Cedar Roosts?? Good idea, or bad??

Discussion in 'Coop & Run - Design, Construction, & Maintenance' started by sred98, May 5, 2009.

  1. sred98

    sred98 Chillin' With My Peeps

    Jan 18, 2008
    Oklahoma
    I've done a search and can't quite find the answer to my question...I've got a cedar tree up against my house that I need to cut down. It is covered in lots of long straight branches that I was thinking of selling as walking stick "blanks", but then decided that they would probably make a great roost for the chickens.

    I know you aren't supposed to use cedar shavings in the coop because of the dust and breathing issues, but what about for the roosts? Seems like it would keep mites away and be pretty strong. Has anyone done this?

    Shelly
     
  2. CityClucks

    CityClucks The Center of a 50 Mile Radius

    Jan 31, 2009
    Tulsa, OK
    Hi Shelly - how are you? I think cedar roosts would be fine in a coop - great idea, actually. Your clucks aren't going to try to eat it (not like little chicks might with cedar shavings), and as long as the roosts are in a ventilated area I don't see a problem.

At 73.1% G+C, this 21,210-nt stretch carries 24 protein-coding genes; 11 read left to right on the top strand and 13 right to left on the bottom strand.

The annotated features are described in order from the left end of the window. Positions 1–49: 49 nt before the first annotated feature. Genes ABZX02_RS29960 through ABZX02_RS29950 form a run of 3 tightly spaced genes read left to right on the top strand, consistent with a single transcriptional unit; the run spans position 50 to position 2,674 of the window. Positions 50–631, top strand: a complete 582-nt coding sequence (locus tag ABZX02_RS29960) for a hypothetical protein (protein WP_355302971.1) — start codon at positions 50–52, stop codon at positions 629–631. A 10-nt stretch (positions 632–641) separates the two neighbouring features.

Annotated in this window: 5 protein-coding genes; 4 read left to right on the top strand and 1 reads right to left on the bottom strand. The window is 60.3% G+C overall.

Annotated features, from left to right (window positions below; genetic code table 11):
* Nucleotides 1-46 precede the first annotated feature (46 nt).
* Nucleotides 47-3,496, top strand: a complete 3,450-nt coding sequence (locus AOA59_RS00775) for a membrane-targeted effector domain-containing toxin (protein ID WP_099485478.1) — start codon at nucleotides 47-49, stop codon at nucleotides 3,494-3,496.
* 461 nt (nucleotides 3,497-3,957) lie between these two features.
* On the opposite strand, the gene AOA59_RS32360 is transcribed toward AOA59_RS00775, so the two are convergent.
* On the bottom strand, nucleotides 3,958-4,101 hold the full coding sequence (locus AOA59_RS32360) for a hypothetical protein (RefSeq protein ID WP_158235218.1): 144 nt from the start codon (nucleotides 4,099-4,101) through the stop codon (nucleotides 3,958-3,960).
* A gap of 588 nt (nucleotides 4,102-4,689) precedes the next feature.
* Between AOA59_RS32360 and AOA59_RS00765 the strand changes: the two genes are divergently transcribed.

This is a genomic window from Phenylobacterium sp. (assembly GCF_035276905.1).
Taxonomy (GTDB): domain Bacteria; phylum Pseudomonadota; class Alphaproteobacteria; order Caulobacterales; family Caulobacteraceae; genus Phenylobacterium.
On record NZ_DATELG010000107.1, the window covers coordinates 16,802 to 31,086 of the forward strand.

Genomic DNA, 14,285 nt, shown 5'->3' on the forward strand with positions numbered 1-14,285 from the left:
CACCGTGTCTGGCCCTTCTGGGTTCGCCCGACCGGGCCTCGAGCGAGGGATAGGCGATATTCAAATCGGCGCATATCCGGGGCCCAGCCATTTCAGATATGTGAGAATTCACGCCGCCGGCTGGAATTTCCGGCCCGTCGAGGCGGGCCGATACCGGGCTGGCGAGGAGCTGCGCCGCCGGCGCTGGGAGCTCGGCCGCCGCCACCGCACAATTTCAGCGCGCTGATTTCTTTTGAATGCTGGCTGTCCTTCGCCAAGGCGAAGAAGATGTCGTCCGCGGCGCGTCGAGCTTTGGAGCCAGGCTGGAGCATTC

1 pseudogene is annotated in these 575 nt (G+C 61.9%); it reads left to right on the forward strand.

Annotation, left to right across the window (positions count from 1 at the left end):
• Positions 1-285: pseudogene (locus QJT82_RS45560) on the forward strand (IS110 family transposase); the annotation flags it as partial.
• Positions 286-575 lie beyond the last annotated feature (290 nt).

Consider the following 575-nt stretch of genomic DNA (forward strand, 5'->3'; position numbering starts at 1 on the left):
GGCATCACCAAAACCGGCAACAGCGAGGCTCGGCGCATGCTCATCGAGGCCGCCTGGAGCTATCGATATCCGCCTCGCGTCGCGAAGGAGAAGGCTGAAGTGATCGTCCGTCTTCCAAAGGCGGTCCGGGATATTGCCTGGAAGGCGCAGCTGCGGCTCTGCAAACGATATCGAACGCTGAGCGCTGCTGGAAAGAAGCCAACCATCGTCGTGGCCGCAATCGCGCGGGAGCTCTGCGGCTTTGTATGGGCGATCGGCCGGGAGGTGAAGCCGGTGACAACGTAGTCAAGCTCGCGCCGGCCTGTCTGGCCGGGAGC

3. sred98

    sred98 Chillin' With My Peeps

    Jan 18, 2008
    Oklahoma
    Hey Beth! Atwoods in BA has their St. Run BR and their older EE pullets on half price! I may go get some more EE later today. I got 2 BR and 2 BO that were, hopefully, pullets! The EE have the wing bands.

    Thanks for the input! If you want any cedar roosts, let me know! [​IMG]

    Shelly
     
  4. Ridgerunner

    Ridgerunner Chicken Obsessed

    20,143
    3,357
    496
    Feb 2, 2009
    Northwest Arkansas
    I agree. No problem using cedar roosts because of the fumes. People build coops out of cedar and don't have problems. The shavings have a lot more surface area so they release a lot more fumes which can cause a problem.

    I don't know if cedar roosts will stop red mites or not. Red mites are the ones that hide in cracks and crevices during the day and attack the chickens at night. I'd take the bark off to give them fewer places to hide and make it easier to treat.

    I'm using oak branches for my roosts that became available due to our ice storm. I made mine removable so I can get them out of the way when I clean the coop. My bark is still on as it will be another two months before I need them. I'm waiting for them to dry out better so the bark will come off easier.

    Good luck!
     

BackYard Chickens is proudly sponsored by